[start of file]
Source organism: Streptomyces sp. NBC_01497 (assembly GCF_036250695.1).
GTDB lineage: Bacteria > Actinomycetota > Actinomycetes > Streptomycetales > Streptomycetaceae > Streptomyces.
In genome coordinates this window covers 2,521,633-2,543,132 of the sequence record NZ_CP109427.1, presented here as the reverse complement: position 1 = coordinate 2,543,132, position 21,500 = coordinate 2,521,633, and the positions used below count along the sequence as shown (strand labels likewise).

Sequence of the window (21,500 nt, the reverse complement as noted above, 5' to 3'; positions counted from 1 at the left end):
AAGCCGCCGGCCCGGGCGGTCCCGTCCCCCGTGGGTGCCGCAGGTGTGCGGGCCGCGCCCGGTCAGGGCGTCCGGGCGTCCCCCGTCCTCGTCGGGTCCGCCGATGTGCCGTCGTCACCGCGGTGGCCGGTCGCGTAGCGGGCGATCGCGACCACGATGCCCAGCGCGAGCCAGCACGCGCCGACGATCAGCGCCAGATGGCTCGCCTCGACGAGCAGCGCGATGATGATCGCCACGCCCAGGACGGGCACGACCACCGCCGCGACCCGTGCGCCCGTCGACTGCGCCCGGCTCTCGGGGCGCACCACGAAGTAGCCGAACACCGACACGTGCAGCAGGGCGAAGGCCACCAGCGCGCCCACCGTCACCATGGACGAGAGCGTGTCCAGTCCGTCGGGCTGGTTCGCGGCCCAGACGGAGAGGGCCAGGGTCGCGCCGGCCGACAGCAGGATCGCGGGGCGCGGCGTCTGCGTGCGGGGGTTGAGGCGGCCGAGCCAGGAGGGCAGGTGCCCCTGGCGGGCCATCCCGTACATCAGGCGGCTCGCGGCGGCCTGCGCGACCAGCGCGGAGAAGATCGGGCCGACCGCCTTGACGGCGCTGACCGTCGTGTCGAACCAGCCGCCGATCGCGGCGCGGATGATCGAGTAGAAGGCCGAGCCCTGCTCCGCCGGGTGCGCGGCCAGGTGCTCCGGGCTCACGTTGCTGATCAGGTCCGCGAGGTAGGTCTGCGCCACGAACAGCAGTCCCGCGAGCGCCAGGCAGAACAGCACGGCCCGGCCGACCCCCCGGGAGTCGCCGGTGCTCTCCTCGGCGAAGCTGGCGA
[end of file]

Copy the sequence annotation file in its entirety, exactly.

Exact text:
Source organism: Streptomyces sp. NBC_01497 (assembly GCF_036250695.1).
GTDB lineage: Bacteria > Actinomycetota > Actinomycetes > Streptomycetales > Streptomycetaceae > Streptomyces.
In genome coordinates this window covers 2,521,633-2,543,132 of the sequence record NZ_CP109427.1, presented here as the reverse complement: position 1 = coordinate 2,543,132, position 21,500 = coordinate 2,521,633, and the positions used below count along the sequence as shown (strand labels likewise).

Sequence of the window (21,500 nt, the reverse complement as noted above, 5' to 3'; positions counted from 1 at the left end):
AAGCCGCCGGCCCGGGCGGTCCCGTCCCCCGTGGGTGCCGCAGGTGTGCGGGCCGCGCCCGGTCAGGGCGTCCGGGCGTCCCCCGTCCTCGTCGGGTCCGCCGATGTGCCGTCGTCACCGCGGTGGCCGGTCGCGTAGCGGGCGATCGCGACCACGATGCCCAGCGCGAGCCAGCACGCGCCGACGATCAGCGCCAGATGGCTCGCCTCGACGAGCAGCGCGATGATGATCGCCACGCCCAGGACGGGCACGACCACCGCCGCGACCCGTGCGCCCGTCGACTGCGCCCGGCTCTCGGGGCGCACCACGAAGTAGCCGAACACCGACACGTGCAGCAGGGCGAAGGCCACCAGCGCGCCCACCGTCACCATGGACGAGAGCGTGTCCAGTCCGTCGGGCTGGTTCGCGGCCCAGACGGAGAGGGCCAGGGTCGCGCCGGCCGACAGCAGGATCGCGGGGCGCGGCGTCTGCGTGCGGGGGTTGAGGCGGCCGAGCCAGGAGGGCAGGTGCCCCTGGCGGGCCATCCCGTACATCAGGCGGCTCGCGGCGGCCTGCGCGACCAGCGCGGAGAAGATCGGGCCGACCGCCTTGACGGCGCTGACCGTCGTGTCGAACCAGCCGCCGATCGCGGCGCGGATGATCGAGTAGAAGGCCGAGCCCTGCTCCGCCGGGTGCGCGGCCAGGTGCTCCGGGCTCACGTTGCTGATCAGGTCCGCGAGGTAGGTCTGCGCCACGAACAGCAGTCCCGCGAGCGCCAGGCAGAACAGCACGGCCCGGCCGACCCCCCGGGAGTCGCCGGTGCTCTCCTCGGCGAAGCTGGCGA